You can get servo motor to show the machine down. I've never used one personally. There are several sewing machine dealers on here that can get you a servo motor. Plus they can probley help you the right size neddle.

am I supposed to leave some thread hanging out of the bobbin cartrige?

#5 dirtclod

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Posted 04 July 2010 - 08:50 PM

Yes, leave 2 to 3 inches of thread hanging out of the bobbin.

Edited by dirtclod, 04 July 2010 - 08:50 PM.

I'm old enough to know that i don't know everything.

#6 Wizcrafts

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Posted 04 July 2010 - 10:21 PM

Here is a YouTube video showing how to thread an industrial machine similar to yours. Note, that if you intend to sew upholstery material, whether leather, leatherette, cloth, or vinyl, you will probably need at least #69 bonded nylon thread, in a # 18 needle. For a better appearance, try #138 nylon thread with a #22 needle.

Get a speed reducer, or a servo motor with a smaller pulley, so you don't burn up the thread when sewing leather and vinyl. And, keep the machine oiled!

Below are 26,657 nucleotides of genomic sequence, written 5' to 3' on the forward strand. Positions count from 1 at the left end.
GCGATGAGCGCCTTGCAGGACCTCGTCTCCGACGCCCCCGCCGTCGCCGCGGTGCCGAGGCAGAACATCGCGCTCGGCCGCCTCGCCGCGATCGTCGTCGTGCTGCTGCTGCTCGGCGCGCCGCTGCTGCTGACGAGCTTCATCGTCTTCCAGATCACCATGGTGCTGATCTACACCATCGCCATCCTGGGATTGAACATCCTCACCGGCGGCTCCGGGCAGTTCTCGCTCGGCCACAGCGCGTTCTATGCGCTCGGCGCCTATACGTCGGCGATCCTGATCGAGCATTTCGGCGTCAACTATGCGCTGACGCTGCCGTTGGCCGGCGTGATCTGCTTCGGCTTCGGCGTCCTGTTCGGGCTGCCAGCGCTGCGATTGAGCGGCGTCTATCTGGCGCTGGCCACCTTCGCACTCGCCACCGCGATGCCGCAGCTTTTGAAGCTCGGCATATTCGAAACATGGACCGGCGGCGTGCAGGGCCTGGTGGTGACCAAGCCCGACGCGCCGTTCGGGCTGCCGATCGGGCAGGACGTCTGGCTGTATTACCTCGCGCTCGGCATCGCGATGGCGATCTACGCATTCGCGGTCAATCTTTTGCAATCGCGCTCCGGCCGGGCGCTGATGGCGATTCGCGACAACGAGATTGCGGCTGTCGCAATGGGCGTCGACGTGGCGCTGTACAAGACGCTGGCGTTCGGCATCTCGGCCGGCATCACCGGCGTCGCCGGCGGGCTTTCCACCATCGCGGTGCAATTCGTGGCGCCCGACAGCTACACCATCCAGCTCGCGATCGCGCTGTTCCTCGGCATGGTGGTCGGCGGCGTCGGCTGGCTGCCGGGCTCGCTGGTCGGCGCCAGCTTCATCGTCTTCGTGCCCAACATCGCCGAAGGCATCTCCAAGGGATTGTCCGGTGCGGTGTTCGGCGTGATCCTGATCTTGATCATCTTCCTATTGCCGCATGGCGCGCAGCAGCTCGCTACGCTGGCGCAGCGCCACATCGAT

Posted IMHO, by Wiz

#7 Techsew Ron

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Posted 05 July 2010 - 10:25 AM

Here's another video of ours showing the thread coming up from the bottom:

You can see this step at about 1:36 into the video.

Good luck,
Ron
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#8 Wizcrafts

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Posted 05 July 2010 - 11:50 AM

Since you intend to use this machine to sew upholstery projects you will probably need to purchase a special roller foot equipped with steel rollers. Or buy a flip down roller foot conversion set. Most dealers have these items, or you can find them on eBay. The standard foot may not feed properly, depending on the softness or stickiness of the top grain of the material (leather and vinyl) and length of the project being sewn.

Normally, vinyl and garment/upholstery leather are sewn on a compound feed walking foot machine, also known as triple feed. Your machine is single, bottom feed and is designed to sew cloth and denim.

Here is your to do checklist:
  • get proper system DBx1 (a.k.a. 1738) industrial needles, in sizes 16, 18, 20 and 22 (regular and leather point), in packs of ten